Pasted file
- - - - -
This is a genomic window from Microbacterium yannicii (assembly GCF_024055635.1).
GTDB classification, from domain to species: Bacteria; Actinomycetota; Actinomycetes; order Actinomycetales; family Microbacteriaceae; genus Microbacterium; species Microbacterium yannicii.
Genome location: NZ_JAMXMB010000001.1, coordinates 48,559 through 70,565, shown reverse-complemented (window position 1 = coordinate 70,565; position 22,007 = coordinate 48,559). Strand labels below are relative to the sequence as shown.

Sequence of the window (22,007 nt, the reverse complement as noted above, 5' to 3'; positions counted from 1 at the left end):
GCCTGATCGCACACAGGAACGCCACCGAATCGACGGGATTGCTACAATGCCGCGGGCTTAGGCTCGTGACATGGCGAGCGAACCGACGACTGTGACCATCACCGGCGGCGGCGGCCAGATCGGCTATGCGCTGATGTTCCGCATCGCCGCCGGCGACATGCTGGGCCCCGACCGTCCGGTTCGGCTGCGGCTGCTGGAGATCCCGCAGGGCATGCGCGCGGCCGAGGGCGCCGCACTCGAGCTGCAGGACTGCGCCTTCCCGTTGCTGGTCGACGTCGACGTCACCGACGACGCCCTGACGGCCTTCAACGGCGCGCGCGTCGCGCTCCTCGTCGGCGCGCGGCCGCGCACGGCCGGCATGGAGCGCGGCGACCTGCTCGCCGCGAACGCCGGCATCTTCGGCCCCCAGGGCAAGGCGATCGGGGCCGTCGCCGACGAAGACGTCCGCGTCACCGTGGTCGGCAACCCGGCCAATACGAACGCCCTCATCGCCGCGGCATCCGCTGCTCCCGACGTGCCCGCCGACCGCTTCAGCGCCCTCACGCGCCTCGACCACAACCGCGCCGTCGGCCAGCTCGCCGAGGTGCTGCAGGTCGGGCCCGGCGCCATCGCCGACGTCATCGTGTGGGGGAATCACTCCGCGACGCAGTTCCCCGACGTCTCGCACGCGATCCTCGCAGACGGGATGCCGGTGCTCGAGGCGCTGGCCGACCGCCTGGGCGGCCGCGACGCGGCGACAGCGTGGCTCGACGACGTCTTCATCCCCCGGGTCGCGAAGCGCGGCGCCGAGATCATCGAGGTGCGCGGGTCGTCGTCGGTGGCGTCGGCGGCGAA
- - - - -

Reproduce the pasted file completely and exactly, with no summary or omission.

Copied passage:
This is a genomic window from Microbacterium yannicii (assembly GCF_024055635.1).
GTDB classification, from domain to species: Bacteria; Actinomycetota; Actinomycetes; order Actinomycetales; family Microbacteriaceae; genus Microbacterium; species Microbacterium yannicii.
Genome location: NZ_JAMXMB010000001.1, coordinates 48,559 through 70,565, shown reverse-complemented (window position 1 = coordinate 70,565; position 22,007 = coordinate 48,559). Strand labels below are relative to the sequence as shown.

Sequence of the window (22,007 nt, the reverse complement as noted above, 5' to 3'; positions counted from 1 at the left end):
GCCTGATCGCACACAGGAACGCCACCGAATCGACGGGATTGCTACAATGCCGCGGGCTTAGGCTCGTGACATGGCGAGCGAACCGACGACTGTGACCATCACCGGCGGCGGCGGCCAGATCGGCTATGCGCTGATGTTCCGCATCGCCGCCGGCGACATGCTGGGCCCCGACCGTCCGGTTCGGCTGCGGCTGCTGGAGATCCCGCAGGGCATGCGCGCGGCCGAGGGCGCCGCACTCGAGCTGCAGGACTGCGCCTTCCCGTTGCTGGTCGACGTCGACGTCACCGACGACGCCCTGACGGCCTTCAACGGCGCGCGCGTCGCGCTCCTCGTCGGCGCGCGGCCGCGCACGGCCGGCATGGAGCGCGGCGACCTGCTCGCCGCGAACGCCGGCATCTTCGGCCCCCAGGGCAAGGCGATCGGGGCCGTCGCCGACGAAGACGTCCGCGTCACCGTGGTCGGCAACCCGGCCAATACGAACGCCCTCATCGCCGCGGCATCCGCTGCTCCCGACGTGCCCGCCGACCGCTTCAGCGCCCTCACGCGCCTCGACCACAACCGCGCCGTCGGCCAGCTCGCCGAGGTGCTGCAGGTCGGGCCCGGCGCCATCGCCGACGTCATCGTGTGGGGGAATCACTCCGCGACGCAGTTCCCCGACGTCTCGCACGCGATCCTCGCAGACGGGATGCCGGTGCTCGAGGCGCTGGCCGACCGCCTGGGCGGCCGCGACGCGGCGACAGCGTGGCTCGACGACGTCTTCATCCCCCGGGTCGCGAAGCGCGGCGCCGAGATCATCGAGGTGCGCGGGTCGTCGTCGGTGGCGTCGGCGGCGAA